We weren’t quite finished yet. We were invited downstairs where more beer and amazing pizzas awaited. A terrific evening. The tours are now open to the public and indeed there is at least one on there this evening.
Franciscan Well (under the arch)
(021) 439 3434
Mon - Thu: 3:00 pm - 11:30 pm
Fri - Sat: 3:00 pm - 12:30 am
Sun: 3:00 pm - 11:00 pm
Thursday, February 27, 2014
I saw she was serious so, before she’d make a song and dance about it, I thought I’d better try the wine. Oh, it was fabulous. A real star of the wine world, just like Miss Susan Boyle who gave me the tip!
There were many stars on view, thanks to Gerry Gunnigan and Liberty Ireland, over 200 wines I think, from well established areas such as France and Italy to newcomers such as Armenia. And there was quite an impressively large attendance as well at Fallon & Byrne yesterday.
|Ian Brosnan (left) of ely Wine Bars|
with Yours Truly.
Started off with a couple of Grüner Veltliner from Austria. The 2013 Lois was fresh and fruity as you might expect (you’d certainly expect so if you were getting it in one of heurigers on the outskirts of Vienna). But the more serious Loimer 2012 Kamptal, from one estate, was the better of the two.
New Zealand also had a couple of GV’s on show and Tinpot Hut’s 2012 McKee Vineyard effort wasn't a million miles away from the Lois. The Paddler’s 2012 Marlborough was really engaging, loved its fruit and good length.
Now it was time to compare a couple of Sauvignon Blanc / Semillon in what turned out to be a Bordeaux v Margaret River contest. Great to meet Emma Cullen again as she poured her 2011 Mangan River. Just one word here: superb!
France would have to go some here to match that and the Chateau de Rayne Vigneac took up the challenge with its 2012 Le Sec Bordeaux Blanc, a wine new to the Liberty portfolio. There was a distinct aroma of celery, unusual, but it is quite a fine smooth wine and refreshing, though without having quite the same heft as the Cullen bottle.
Emma was also showing a smashing new red, the Margaret River Mangan Vineyard 2012 Malbec/Petit Verdot/Merlot. Malbec has the lead role here with 54% while the Petit Verdot has 29%. It is an exciting blend and an excellent wine. Look out for it!
Bordeaux would come into its own with the reds and we had a few good ones in a row. Started off with the basic Bordeaux Superieur (2011) from Chateau de Mahon Laville, an excellent effort at that level, full of flavours and with a good finish.
The standard raised another notch with the Château Tour de Capet, St Emilion Grand Cru 2010, a superb wine. That got a close run from Clos St Vincent, also a St Emilion Grand Cru, also 2010. This too was very good but my vote goes to Tour de Capet. Must call to one or two of those when I’m in the area in June!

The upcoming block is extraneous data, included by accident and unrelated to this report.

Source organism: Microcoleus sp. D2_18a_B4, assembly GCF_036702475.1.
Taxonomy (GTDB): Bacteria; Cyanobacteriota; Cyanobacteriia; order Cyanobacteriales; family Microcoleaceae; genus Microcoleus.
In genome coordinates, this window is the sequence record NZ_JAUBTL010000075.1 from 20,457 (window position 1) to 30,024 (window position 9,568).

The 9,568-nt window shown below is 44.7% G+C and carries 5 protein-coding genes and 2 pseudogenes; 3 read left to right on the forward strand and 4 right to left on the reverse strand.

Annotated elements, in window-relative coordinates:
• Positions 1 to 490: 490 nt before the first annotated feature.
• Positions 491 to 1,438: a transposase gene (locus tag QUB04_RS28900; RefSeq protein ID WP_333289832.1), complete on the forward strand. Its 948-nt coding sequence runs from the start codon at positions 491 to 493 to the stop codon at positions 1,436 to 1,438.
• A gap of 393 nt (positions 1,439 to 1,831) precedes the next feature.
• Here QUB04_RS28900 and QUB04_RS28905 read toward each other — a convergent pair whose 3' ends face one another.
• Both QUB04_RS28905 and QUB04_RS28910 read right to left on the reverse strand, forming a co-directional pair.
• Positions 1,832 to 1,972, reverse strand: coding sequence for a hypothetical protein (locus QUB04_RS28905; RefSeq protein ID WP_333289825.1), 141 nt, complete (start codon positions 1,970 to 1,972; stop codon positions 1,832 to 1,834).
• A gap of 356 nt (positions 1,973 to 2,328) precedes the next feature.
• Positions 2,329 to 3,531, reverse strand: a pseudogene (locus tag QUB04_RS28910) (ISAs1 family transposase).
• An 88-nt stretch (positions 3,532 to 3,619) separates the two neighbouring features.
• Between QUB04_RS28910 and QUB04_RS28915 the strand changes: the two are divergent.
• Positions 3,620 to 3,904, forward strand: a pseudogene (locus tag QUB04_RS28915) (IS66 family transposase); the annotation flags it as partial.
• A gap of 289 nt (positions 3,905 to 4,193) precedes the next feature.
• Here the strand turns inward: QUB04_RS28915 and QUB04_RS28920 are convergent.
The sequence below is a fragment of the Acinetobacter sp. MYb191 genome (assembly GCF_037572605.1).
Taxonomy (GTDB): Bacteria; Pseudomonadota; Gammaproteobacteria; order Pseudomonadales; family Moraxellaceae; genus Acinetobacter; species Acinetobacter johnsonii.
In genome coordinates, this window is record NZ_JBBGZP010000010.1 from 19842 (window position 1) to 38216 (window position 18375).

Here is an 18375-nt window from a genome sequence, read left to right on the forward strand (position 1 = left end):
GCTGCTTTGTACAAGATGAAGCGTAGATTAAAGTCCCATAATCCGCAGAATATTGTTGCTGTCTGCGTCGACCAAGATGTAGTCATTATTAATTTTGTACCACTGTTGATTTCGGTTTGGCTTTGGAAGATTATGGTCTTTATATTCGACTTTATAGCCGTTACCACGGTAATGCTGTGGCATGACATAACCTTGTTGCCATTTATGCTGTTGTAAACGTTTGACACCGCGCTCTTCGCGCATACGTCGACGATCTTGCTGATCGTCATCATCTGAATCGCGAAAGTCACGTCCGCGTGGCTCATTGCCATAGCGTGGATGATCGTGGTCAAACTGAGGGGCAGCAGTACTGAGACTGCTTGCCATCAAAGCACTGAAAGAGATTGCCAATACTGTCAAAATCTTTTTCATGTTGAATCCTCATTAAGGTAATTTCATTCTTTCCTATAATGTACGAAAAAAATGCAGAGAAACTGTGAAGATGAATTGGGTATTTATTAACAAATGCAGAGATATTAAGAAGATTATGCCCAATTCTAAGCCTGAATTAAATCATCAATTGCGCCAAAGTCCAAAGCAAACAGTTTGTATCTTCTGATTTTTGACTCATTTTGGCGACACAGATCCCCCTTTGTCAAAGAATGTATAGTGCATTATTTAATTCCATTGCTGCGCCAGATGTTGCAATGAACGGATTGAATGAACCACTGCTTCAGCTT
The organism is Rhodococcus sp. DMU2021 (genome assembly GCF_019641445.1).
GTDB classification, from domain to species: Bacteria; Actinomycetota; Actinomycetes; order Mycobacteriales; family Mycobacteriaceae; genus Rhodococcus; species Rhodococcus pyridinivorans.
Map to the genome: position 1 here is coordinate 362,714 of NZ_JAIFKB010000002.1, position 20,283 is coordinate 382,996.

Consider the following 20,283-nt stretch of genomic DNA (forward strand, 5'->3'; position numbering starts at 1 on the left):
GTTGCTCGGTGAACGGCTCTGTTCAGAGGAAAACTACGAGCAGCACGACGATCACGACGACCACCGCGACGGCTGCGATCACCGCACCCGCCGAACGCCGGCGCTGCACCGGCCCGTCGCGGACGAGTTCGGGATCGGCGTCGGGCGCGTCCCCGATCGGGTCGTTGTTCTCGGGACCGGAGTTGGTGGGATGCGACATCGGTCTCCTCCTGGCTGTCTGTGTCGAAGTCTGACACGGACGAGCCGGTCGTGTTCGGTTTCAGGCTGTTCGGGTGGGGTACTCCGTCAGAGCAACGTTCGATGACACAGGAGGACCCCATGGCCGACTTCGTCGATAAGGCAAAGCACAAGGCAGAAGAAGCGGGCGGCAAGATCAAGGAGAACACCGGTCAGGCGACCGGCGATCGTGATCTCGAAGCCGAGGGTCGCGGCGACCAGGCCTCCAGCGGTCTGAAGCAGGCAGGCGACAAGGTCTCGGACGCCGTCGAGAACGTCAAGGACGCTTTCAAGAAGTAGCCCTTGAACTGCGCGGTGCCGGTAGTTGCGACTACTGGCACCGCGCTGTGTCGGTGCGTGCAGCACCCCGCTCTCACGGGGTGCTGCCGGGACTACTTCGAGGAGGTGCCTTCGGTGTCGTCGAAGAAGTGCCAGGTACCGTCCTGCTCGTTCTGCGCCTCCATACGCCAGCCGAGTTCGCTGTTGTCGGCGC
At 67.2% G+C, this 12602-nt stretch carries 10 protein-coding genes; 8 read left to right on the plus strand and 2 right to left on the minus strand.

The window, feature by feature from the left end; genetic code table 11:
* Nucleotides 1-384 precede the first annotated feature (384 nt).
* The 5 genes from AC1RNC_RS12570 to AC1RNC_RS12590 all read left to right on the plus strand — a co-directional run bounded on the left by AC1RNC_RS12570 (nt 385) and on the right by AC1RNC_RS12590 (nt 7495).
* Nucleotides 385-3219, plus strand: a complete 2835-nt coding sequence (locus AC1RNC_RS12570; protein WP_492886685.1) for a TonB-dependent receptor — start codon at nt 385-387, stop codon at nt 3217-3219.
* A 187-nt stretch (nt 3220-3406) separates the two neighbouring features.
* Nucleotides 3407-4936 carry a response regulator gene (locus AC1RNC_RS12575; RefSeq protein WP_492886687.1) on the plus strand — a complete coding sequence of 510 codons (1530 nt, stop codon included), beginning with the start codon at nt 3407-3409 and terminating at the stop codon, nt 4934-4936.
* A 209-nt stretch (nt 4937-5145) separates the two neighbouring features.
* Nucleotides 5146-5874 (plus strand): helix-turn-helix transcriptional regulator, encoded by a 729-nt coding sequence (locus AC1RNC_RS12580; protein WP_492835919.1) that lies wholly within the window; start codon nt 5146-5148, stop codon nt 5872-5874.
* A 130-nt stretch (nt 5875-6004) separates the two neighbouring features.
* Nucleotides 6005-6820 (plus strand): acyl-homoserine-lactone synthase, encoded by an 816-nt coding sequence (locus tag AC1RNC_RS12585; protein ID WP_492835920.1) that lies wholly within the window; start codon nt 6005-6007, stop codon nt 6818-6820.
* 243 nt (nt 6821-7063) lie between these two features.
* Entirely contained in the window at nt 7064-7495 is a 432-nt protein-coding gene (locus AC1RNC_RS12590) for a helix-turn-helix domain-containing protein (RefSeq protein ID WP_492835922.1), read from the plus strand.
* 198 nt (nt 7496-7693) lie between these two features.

Tried some very good Italians also, including two gorgeous Amarones, but Bordeaux had stolen a march and we left it that. Well, not quite. We sipped happily on the Valdespino NV Manzanilla Deliciosa before ending on another high with that gorgeous Madeira*.
*Gerry told me that Cork readers will find the Madeira at O’Brien’s in Douglas.
My 44 Hours in Dublin. Accommodation, lunch, dinner, more. Details all here
My 44 Hours in Dublin. Accommodation, lunch, dinner, more. Details all here
Getting it Right and Light at Forest Avenue
A cold wind blew on the banks of the Grand Canal as we strode down to the Forest Avenue Restaurant in Sussex Street (Dublin). But soon I felt as if we were sailing away on a summer’s day, such was the gorgeous lunch served up to us, in a light and delightful style.
Here you’ll be fed well without necessarily getting the traditional “great feed”.Quality over quantity! The relatively new restaurant is run by Sandy and John Wyer (who I found out is from Glanmire, the parish next door to my Cork base!).
We got a hint of what was to come with a tasting of their Potato soup (above) with pickled mushroom, and ham, and lovage. Simple ingredients but a superb result. The pricing too is pretty simple: 15 euro for a main course, 20 for two courses and 25 for three. Well worth it! Service, led by Sandy, is friendly, informative and excellent and the place itself is casual and comfortable. Very Highly Recommended. They are open for both dinner and lunch and do remember that menus change quite frequently.
They have an appropriately short wine list but, after a tasting that morning, we were happy to see some craft drinks on the list, including that excellent Stonewell Cider. We shared a bottle and it went very well indeed with the food.
The potato soup was one of the three starters on Wednesday’s menu. I picked the Salt Baked Beets (below), celeriac, hazelnuts, house-made ricotta, pear and house-cured duck pastrami, another great mix of ingredients resulting in lovely combination of textures and flavours. And much the same could be said about the other starter, which CL thoroughly enjoyed. That was the Salad of Grilled Leek (above), soft egg with smoked beef and torn bread.